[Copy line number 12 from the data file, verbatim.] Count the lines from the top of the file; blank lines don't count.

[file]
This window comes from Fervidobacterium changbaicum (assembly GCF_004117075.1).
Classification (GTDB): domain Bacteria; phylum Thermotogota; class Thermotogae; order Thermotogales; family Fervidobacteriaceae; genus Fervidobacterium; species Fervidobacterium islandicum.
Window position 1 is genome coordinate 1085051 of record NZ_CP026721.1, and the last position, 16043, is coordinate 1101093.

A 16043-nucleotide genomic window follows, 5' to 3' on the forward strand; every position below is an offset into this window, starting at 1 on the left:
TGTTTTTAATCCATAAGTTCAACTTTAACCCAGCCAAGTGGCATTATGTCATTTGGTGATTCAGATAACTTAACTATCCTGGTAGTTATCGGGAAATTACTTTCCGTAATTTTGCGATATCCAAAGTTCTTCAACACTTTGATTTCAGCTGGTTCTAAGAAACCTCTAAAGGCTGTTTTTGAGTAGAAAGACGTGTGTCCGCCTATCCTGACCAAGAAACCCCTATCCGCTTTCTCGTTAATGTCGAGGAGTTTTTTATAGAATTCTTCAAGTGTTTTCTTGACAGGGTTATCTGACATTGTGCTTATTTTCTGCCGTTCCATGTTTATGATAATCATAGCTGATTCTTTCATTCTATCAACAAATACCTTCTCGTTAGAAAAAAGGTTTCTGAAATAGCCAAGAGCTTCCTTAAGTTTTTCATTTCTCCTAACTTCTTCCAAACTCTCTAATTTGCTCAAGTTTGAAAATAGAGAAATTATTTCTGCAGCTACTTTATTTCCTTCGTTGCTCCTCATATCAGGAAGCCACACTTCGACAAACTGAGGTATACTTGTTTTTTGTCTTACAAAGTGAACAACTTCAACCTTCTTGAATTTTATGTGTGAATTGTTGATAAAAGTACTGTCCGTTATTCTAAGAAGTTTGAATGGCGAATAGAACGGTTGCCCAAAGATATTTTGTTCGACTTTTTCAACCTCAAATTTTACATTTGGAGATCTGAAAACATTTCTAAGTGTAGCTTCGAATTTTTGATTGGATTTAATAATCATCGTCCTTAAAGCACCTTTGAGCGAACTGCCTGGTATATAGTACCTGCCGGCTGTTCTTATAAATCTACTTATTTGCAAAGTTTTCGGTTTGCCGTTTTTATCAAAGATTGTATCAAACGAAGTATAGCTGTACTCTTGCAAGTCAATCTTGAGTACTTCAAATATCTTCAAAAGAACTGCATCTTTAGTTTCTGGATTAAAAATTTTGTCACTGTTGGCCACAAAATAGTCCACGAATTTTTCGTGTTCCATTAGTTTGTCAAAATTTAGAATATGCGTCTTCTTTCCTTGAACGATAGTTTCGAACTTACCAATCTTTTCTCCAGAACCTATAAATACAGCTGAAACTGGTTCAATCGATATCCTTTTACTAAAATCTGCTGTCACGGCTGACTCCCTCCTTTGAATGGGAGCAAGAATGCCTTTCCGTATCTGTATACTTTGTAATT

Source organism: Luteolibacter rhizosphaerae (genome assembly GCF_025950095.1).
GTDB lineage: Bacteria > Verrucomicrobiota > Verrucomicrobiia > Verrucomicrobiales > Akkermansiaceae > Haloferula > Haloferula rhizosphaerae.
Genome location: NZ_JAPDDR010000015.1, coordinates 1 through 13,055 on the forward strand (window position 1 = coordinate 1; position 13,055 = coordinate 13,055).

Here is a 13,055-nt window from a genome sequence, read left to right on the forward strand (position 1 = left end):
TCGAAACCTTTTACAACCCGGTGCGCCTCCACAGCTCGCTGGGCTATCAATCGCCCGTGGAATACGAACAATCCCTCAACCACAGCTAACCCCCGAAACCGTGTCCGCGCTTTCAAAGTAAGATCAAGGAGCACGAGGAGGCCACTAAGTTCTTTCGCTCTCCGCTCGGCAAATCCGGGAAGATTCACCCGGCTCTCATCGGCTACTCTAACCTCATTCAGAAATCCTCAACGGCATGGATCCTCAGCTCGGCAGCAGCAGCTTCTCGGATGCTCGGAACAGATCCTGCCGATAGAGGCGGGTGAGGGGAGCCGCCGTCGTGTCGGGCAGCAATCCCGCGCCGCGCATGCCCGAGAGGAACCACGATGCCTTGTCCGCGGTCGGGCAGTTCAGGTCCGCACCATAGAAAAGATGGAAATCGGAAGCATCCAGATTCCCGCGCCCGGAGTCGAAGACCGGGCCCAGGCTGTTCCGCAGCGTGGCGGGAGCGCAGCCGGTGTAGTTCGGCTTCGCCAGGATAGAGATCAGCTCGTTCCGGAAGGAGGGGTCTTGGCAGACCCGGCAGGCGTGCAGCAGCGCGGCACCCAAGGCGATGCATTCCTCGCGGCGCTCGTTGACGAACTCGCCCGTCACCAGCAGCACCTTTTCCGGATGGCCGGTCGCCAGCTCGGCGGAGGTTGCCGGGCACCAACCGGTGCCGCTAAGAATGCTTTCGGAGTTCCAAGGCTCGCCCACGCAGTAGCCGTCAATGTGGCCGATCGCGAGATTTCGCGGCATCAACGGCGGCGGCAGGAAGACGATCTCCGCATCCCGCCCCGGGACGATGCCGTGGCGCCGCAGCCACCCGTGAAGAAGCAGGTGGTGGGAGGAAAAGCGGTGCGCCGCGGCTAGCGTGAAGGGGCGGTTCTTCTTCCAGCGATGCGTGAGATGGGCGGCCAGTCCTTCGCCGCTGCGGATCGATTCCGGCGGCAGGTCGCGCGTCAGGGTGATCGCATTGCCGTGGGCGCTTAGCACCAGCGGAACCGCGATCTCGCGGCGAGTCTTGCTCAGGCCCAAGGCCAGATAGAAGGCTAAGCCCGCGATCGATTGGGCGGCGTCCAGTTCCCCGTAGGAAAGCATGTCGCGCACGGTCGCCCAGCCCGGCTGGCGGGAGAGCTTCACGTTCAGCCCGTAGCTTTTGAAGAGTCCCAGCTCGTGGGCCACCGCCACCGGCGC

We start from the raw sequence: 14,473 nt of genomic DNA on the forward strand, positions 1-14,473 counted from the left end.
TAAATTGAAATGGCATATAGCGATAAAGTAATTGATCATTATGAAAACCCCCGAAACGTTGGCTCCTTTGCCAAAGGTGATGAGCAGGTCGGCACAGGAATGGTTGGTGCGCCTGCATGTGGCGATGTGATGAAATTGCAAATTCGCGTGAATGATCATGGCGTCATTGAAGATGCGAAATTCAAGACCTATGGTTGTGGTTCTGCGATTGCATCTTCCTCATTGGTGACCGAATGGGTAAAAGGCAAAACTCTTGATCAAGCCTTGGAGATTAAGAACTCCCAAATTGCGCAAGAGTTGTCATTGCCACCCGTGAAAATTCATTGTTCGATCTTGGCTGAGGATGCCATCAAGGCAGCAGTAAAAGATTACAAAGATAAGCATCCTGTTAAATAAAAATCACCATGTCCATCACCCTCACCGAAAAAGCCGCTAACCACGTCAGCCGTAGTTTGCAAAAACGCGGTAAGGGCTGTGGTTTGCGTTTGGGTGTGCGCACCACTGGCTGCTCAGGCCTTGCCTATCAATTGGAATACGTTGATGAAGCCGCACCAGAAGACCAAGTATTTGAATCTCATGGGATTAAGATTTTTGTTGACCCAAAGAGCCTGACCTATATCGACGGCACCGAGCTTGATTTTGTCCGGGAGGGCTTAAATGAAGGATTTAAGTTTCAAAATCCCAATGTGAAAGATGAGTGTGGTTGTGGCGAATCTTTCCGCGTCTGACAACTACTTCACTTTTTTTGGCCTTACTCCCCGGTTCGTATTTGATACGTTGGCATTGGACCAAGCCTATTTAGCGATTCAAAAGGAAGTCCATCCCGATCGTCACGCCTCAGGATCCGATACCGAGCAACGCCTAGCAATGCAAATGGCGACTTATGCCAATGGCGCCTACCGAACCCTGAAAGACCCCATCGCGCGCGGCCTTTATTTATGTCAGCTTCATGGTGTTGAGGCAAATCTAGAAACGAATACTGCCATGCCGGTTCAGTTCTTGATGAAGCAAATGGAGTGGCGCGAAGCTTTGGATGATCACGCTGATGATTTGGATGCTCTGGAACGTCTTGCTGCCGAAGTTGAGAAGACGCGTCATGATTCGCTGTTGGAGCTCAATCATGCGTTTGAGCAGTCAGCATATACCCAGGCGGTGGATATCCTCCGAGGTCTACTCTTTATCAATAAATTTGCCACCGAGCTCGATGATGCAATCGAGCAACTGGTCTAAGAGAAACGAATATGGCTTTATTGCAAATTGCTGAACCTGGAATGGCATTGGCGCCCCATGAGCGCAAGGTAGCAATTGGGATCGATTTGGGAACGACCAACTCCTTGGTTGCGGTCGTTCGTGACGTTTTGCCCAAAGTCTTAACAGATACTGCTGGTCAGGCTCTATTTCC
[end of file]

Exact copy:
TAAATTGAAATGGCATATAGCGATAAAGTAATTGATCATTATGAAAACCCCCGAAACGTTGGCTCCTTTGCCAAAGGTGATGAGCAGGTCGGCACAGGAATGGTTGGTGCGCCTGCATGTGGCGATGTGATGAAATTGCAAATTCGCGTGAATGATCATGGCGTCATTGAAGATGCGAAATTCAAGACCTATGGTTGTGGTTCTGCGATTGCATCTTCCTCATTGGTGACCGAATGGGTAAAAGGCAAAACTCTTGATCAAGCCTTGGAGATTAAGAACTCCCAAATTGCGCAAGAGTTGTCATTGCCACCCGTGAAAATTCATTGTTCGATCTTGGCTGAGGATGCCATCAAGGCAGCAGTAAAAGATTACAAAGATAAGCATCCTGTTAAATAAAAATCACCATGTCCATCACCCTCACCGAAAAAGCCGCTAACCACGTCAGCCGTAGTTTGCAAAAACGCGGTAAGGGCTGTGGTTTGCGTTTGGGTGTGCGCACCACTGGCTGCTCAGGCCTTGCCTATCAATTGGAATACGTTGATGAAGCCGCACCAGAAGACCAAGTATTTGAATCTCATGGGATTAAGATTTTTGTTGACCCAAAGAGCCTGACCTATATCGACGGCACCGAGCTTGATTTTGTCCGGGAGGGCTTAAATGAAGGATTTAAGTTTCAAAATCCCAATGTGAAAGATGAGTGTGGTTGTGGCGAATCTTTCCGCGTCTGACAACTACTTCACTTTTTTTGGCCTTACTCCCCGGTTCGTATTTGATACGTTGGCATTGGACCAAGCCTATTTAGCGATTCAAAAGGAAGTCCATCCCGATCGTCACGCCTCAGGATCCGATACCGAGCAACGCCTAGCAATGCAAATGGCGACTTATGCCAATGGCGCCTACCGAACCCTGAAAGACCCCATCGCGCGCGGCCTTTATTTATGTCAGCTTCATGGTGTTGAGGCAAATCTAGAAACGAATACTGCCATGCCGGTTCAGTTCTTGATGAAGCAAATGGAGTGGCGCGAAGCTTTGGATGATCACGCTGATGATTTGGATGCTCTGGAACGTCTTGCTGCCGAAGTTGAGAAGACGCGTCATGATTCGCTGTTGGAGCTCAATCATGCGTTTGAGCAGTCAGCATATACCCAGGCGGTGGATATCCTCCGAGGTCTACTCTTTATCAATAAATTTGCCACCGAGCTCGATGATGCAATCGAGCAACTGGTCTAAGAGAAACGAATATGGCTTTATTGCAAATTGCTGAACCTGGAATGGCATTGGCGCCCCATGAGCGCAAGGTAGCAATTGGGATCGATTTGGGAACGACCAACTCCTTGGTTGCGGTCGTTCGTGACGTTTTGCCCAAAGTCTTAACAGATACTGCTGGTCAGGCTCTATTTCC